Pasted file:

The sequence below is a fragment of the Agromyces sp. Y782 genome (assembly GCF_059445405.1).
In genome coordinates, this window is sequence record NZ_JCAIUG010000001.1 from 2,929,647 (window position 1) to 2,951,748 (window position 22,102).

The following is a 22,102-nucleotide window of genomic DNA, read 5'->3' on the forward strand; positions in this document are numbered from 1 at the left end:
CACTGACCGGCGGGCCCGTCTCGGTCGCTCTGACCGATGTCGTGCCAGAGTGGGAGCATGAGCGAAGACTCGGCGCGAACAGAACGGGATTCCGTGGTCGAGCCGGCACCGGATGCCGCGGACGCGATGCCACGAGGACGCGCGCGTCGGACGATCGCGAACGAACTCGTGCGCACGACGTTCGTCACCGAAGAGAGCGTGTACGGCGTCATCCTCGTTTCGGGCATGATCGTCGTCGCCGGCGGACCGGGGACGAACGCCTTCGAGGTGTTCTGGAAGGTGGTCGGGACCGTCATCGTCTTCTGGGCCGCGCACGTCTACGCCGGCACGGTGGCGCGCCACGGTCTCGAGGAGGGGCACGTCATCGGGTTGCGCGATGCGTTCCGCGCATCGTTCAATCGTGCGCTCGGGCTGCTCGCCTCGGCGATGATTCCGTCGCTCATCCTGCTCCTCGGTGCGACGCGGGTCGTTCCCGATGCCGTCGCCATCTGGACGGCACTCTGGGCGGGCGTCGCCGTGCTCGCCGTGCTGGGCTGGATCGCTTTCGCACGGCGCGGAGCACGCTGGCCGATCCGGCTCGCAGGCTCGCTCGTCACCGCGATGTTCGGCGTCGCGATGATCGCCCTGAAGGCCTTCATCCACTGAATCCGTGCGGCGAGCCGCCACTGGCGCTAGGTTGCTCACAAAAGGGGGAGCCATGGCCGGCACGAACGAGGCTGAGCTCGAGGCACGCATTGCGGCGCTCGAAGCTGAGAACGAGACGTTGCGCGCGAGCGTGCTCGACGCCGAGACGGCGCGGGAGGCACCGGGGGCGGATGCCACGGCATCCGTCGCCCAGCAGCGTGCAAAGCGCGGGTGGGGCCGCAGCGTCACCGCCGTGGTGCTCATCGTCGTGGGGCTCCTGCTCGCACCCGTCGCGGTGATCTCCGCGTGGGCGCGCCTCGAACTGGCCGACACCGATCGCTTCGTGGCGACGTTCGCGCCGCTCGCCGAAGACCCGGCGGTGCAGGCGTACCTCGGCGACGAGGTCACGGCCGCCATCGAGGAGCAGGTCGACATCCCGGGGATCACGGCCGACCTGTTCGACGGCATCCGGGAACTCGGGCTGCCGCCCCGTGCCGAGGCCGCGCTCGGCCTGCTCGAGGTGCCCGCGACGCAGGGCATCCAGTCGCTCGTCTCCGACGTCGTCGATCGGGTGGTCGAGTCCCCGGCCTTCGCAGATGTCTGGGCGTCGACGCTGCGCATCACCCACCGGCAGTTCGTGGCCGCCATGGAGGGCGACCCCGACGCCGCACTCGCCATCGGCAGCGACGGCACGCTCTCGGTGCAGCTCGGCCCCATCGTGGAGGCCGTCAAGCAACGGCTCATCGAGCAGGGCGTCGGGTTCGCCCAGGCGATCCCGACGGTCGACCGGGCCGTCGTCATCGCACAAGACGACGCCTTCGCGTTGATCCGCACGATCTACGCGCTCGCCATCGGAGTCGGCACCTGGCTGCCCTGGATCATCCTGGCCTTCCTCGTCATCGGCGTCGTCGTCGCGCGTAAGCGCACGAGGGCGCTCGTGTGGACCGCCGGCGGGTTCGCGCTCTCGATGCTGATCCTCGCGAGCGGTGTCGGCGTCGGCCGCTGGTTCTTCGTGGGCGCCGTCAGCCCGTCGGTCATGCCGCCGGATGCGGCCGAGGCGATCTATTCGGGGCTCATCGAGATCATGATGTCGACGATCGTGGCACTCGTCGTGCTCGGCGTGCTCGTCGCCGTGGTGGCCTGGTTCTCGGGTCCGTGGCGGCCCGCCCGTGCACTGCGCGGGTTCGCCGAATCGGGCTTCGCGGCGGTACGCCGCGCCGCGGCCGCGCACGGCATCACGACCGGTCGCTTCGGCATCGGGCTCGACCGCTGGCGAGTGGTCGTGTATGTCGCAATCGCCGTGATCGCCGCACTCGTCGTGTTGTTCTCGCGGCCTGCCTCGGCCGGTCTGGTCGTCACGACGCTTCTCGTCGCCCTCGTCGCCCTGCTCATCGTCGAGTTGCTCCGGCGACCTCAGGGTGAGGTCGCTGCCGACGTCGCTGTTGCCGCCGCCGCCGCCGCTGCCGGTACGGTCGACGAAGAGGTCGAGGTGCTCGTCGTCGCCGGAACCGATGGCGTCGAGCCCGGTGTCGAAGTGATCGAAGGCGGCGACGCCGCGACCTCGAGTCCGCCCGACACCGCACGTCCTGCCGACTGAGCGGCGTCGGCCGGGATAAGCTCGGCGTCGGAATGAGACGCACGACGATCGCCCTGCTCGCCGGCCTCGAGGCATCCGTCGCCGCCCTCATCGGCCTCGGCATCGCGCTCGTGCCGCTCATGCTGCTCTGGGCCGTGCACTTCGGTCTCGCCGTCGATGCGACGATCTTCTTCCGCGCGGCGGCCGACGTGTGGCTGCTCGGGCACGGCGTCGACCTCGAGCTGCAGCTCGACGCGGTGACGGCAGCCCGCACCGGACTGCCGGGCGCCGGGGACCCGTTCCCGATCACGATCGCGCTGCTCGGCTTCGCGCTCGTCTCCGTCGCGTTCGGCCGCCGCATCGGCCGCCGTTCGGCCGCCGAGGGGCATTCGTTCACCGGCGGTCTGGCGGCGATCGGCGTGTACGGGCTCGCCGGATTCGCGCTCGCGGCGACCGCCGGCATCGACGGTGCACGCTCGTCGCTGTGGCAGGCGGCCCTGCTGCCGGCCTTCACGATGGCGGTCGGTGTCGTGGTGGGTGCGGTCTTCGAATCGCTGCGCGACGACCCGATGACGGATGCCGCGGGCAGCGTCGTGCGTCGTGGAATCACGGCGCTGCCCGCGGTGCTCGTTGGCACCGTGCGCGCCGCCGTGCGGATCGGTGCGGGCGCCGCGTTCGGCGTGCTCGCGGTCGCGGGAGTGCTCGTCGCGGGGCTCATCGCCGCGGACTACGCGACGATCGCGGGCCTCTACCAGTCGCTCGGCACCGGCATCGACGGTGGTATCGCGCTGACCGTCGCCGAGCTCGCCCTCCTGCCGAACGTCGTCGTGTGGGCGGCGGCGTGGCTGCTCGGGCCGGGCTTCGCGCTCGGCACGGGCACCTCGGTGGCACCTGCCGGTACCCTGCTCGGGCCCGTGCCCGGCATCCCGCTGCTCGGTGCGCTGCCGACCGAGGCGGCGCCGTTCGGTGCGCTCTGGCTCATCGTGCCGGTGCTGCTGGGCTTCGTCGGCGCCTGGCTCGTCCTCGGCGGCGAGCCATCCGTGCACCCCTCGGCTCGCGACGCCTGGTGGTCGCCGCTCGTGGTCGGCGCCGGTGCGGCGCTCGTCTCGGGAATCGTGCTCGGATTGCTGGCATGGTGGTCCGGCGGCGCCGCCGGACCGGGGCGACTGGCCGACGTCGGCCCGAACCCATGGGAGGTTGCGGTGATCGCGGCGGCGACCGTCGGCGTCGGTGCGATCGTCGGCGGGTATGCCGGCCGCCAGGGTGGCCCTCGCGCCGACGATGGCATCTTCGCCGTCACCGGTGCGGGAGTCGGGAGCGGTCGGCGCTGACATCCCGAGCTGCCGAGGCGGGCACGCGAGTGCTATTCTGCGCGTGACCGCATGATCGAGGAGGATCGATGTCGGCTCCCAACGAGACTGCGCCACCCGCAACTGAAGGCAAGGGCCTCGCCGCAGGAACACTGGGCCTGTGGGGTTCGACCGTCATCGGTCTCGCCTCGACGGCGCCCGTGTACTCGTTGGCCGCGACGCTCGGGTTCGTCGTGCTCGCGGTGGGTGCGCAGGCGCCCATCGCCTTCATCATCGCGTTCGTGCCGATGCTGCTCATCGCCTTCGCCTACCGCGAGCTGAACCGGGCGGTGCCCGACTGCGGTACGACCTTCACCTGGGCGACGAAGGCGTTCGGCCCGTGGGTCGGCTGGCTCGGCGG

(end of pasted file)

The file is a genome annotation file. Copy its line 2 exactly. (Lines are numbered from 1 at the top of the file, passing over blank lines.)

In genome coordinates, this window is sequence record NZ_JCAIUG010000001.1 from 2,929,647 (window position 1) to 2,951,748 (window position 22,102).